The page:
Business Ethics v Business Law: Rules, More Rules, and Deliberation
Author: Anderson, Bruce
Source: Legisprudence, Volume 2, Number 3, 2008 , pp. 217-230(14)
Publisher: Hart Publishing
Abstract:This paper focuses on the relation between business law and business ethics in order to raise questions about the presumed distinction between law and morality. By investigating rule-following and the problem of running out of rules in legal and moral decision-making the argument that emerges is that deliberation, not rules, should be considered the centre-piece of decision-making in both law and morality.
Document Type: Research Article
Publication date: 2008-01-01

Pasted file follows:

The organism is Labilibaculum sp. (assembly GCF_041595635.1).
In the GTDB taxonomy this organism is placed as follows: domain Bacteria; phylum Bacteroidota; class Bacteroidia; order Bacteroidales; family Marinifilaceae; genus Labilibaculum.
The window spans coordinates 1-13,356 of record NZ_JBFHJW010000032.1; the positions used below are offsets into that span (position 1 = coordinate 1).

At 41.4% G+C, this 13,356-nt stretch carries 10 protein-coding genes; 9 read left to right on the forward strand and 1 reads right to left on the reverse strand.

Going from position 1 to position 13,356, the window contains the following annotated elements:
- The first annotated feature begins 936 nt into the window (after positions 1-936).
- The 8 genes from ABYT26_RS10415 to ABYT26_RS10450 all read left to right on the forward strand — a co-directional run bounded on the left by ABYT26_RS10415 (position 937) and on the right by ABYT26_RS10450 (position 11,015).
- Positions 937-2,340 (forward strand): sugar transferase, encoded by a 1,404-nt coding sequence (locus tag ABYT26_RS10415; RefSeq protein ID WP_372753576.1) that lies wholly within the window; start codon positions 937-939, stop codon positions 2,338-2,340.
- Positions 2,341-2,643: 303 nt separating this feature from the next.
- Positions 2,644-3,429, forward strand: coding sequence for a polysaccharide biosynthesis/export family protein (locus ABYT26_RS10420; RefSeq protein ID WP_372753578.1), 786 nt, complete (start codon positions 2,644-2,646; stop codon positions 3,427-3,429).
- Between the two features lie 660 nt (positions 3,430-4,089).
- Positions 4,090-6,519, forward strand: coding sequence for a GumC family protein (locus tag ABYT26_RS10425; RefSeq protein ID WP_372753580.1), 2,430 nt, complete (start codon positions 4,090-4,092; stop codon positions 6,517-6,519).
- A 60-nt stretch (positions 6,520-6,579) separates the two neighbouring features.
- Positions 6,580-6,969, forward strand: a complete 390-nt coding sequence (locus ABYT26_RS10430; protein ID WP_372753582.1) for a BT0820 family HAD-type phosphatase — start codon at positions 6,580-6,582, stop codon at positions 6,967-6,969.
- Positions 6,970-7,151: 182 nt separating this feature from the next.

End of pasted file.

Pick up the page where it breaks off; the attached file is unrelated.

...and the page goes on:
- Legisprudence aims at contributing to the improvement of legislation by studying the processes of legislation from the perspective of legal theory. The content of the journal covers legislation in a broad sense. This comprises legislation in both the formal and the material sense (from national and European parliaments, regulation, international law), and alternatives to legislation (covenants, sunset legislation, etc.). It also takes in regulation (pseudo-legislation, codes of behaviour and deontological codes, etc.). The journal is theoretical and reflective. Contributions to the journal make use of an interdisciplinary method in legal theory. Comparative and system transcending approaches are encouraged. Sociological, historical, or economic studies are taken into account to the extent that they are relevant from the perspective of interdisciplinary legal theory. Dogmatic descriptions of positive law are not taken into consideration.
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